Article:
Pharmacy owners in Chattogram said that the stocks of medicines used to treat burn injuries have run out
Hundreds injured in the massive depot fire in Sitakunda area have been sent to Chattogram Medical College Hospital (CMCH) and other hospitals in the port city, causing a crisis for medicine and ICU facilities in the city.
Drug stores in front of CMCH usually close after 11pm. When victims injured in the blaze were rushed to the hospital on Saturday night, only six to seven pharmacies were open, resulting in a crisis for burn injury-related medicines.
Relatives of the patients admitted to the burn unit rushed to collect the medicine. Within an hour and a half, the stock of medicines used to treat burn patients ran out. Unable to find a way, the relatives of the patient have been forced to take alternative medicines from the pharmacies. Many went to the port city's Hazari alley to collect medicines.
"Patients with burnt respiratory tract will need an ICU. But the ICUs are not available. For this, several private hospitals have been asked to keep ICUs ready," Chattogram Civil Surgeon Mohammed Elias Chowdhury told The Business Standard (TBS).
"Three people with serious burns have been sent to the Combined Military Hospital (CMH). Forty people have been admitted to Parkview Hospital," he said, adding that the ICU of CMH and the city's general hospital have been kept ready; private hospitals have also been requested to keep the ICU ready.
"Usually this many patients with burn injuries do not come at a time. So the drugs in our stock ran out quickly. Since most of the shops were closed, we had to struggle to get the medicines. The medicine crisis will fade away by the morning hopefully when all pharmacies open," said Nur Nabi Belal, owner of Apollo Pharmacy in front of CMCH.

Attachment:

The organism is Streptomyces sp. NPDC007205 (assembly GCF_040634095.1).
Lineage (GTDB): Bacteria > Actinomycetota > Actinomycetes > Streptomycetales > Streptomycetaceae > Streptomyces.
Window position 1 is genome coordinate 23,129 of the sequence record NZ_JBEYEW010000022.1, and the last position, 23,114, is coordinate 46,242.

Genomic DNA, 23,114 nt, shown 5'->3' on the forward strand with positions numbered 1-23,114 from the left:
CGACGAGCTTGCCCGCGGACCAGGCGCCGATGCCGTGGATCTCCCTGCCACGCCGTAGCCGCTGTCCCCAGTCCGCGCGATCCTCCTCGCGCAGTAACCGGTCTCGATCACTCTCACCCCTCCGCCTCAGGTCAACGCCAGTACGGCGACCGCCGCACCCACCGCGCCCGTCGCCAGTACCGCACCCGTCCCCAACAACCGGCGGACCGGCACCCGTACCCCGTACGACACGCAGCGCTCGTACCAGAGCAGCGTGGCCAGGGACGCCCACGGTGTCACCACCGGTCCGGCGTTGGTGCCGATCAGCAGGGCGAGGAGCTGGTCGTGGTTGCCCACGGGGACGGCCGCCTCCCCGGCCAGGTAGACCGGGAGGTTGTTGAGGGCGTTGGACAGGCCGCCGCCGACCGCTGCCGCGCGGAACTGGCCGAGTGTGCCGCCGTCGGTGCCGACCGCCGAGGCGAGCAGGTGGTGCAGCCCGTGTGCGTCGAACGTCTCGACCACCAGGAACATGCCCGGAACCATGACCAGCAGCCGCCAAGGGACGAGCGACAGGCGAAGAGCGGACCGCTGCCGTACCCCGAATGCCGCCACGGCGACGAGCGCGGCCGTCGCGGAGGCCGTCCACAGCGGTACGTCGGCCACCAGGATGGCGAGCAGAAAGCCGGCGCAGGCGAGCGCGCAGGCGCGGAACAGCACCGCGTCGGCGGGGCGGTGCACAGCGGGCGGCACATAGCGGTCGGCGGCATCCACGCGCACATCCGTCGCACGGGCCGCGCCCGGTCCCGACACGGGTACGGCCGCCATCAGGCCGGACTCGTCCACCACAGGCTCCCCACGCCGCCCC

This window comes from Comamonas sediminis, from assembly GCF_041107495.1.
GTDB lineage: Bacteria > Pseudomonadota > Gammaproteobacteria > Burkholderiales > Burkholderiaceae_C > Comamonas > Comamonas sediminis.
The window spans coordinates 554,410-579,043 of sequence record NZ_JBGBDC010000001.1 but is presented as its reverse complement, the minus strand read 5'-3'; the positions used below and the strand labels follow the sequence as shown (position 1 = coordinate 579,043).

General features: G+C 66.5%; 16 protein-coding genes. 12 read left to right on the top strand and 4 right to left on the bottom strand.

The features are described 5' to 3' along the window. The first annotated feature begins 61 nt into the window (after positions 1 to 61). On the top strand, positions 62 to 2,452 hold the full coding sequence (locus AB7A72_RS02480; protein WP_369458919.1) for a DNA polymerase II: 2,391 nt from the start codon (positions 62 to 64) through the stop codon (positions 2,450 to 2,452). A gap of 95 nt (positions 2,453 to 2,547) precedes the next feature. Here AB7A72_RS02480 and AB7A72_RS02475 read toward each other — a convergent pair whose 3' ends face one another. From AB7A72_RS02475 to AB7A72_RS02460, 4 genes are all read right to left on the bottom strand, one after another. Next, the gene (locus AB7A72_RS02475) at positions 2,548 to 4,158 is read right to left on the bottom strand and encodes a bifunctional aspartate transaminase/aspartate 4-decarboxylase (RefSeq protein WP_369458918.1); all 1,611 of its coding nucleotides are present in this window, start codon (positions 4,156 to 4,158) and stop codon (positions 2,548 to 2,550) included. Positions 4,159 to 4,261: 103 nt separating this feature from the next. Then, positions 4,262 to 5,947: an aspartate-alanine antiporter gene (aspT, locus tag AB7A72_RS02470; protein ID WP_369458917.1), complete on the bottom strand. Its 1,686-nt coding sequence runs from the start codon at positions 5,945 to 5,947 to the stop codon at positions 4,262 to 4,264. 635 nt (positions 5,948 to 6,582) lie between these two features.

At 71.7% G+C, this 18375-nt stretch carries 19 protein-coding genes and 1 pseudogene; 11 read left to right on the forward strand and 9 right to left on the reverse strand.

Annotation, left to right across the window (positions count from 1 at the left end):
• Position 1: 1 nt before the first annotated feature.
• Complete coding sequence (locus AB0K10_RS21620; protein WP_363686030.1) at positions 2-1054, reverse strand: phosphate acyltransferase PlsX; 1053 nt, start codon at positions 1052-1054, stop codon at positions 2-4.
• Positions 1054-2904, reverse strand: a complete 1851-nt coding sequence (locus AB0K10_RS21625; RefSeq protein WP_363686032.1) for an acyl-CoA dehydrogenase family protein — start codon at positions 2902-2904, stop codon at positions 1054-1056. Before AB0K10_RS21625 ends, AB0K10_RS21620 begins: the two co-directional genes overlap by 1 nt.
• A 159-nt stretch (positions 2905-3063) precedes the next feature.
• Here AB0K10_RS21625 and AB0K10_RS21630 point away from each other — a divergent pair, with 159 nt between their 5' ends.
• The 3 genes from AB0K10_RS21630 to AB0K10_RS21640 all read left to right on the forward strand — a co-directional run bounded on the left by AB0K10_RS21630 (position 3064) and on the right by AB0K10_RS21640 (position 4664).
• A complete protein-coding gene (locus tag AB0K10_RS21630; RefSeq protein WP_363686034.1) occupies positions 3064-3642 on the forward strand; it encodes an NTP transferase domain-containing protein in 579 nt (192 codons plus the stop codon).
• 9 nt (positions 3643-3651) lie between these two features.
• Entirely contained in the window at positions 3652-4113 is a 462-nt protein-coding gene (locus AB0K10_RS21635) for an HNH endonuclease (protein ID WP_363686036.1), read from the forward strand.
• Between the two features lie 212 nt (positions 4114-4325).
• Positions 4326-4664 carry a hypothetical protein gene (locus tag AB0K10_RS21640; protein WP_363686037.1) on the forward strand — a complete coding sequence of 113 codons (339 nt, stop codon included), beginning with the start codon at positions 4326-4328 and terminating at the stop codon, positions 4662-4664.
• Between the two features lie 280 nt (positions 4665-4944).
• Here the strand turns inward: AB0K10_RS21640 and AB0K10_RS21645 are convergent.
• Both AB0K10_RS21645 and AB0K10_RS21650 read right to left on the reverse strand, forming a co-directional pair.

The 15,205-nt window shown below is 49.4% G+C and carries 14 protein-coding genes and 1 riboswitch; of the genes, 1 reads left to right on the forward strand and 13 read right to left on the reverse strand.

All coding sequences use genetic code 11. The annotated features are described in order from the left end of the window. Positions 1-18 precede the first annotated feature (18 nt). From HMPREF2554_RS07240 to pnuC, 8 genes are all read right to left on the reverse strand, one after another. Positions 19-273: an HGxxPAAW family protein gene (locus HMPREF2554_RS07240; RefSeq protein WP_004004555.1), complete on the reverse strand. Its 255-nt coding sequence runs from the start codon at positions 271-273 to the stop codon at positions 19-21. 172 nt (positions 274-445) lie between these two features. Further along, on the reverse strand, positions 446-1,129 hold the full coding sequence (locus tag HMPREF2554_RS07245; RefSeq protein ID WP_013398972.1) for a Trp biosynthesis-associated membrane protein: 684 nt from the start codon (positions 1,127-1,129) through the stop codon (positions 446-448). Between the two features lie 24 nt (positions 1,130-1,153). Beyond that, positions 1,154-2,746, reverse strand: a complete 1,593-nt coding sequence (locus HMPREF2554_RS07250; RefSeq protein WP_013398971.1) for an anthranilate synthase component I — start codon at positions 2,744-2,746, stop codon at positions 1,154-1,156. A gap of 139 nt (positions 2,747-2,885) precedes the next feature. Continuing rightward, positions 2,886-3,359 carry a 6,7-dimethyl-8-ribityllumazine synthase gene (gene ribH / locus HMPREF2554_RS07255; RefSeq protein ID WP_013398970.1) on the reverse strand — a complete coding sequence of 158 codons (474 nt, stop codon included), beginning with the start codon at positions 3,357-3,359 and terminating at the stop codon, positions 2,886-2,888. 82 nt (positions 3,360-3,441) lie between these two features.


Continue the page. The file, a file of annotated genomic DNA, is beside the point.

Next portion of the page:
According to pharmacy owners, stocks of Iventi, Optimox, Monigen, Moxiquin, Moxilocin, Neotracin ointment, Polytracin ointment, Neobet ointment, Burna cream, Silcreem, Lubtean, Lacrima Eld, Protear Aprocin ointment have run out.
Raju, who works at Gazi Pharmacy, said the pharmacy ran out of all burn injury-related medicines by 1 am, after that they are to resort to alternatives. They ran out of all relevant medicines by 2 am, he added.
The medicine crisis at night was caused by the large number of burn patients admitted at CMCH, he further said.
"We have never witnessed such an incident. We have had to deal with two issues in order for so many patients to come together in the event of a fire. One is the ICU crisis and the other is the medicine crisis. Due to the non-availability of seats in the ICU, we sent several patients to the Military Hospital and General Hospital after initial treatment, CMCH Burn and Plastic Surgery Unit Registrar Dr Liton Palit told TBS.
"The relatives of the patients could not bring the medicines needed so late at night. They bought medicines made by different companies. Although not of the same quality, the medicines had to be applied. Medications brought for one patient had to be applied to other patients. In the morning, the supply of medicines gradually became normal," he added.
"Fifty percent of the patients admitted to the hospital's burn unit and plastic surgery unit are in a critical state. Several patients have been kept in other wards due to lack of space," Rafiq Uddin Ahmed, head of CMCH's Burn and Plastic Surgery Unit, told TBS.
At least 16 people were killed and more than 200, including cops and fire service officials, injured after a fire broke out at a container depot in Chattogram's Sitakunda on Saturday (4 June) night.
The fire broke out at the BM Container Depot at Bhatiari around 11pm and many containers of chemicals exploded simultaneously. The explosions reportedly shattered the windows of several buildings nearby and were felt from areas as far as 4 kilometres away. Authorities are working to douse the fire.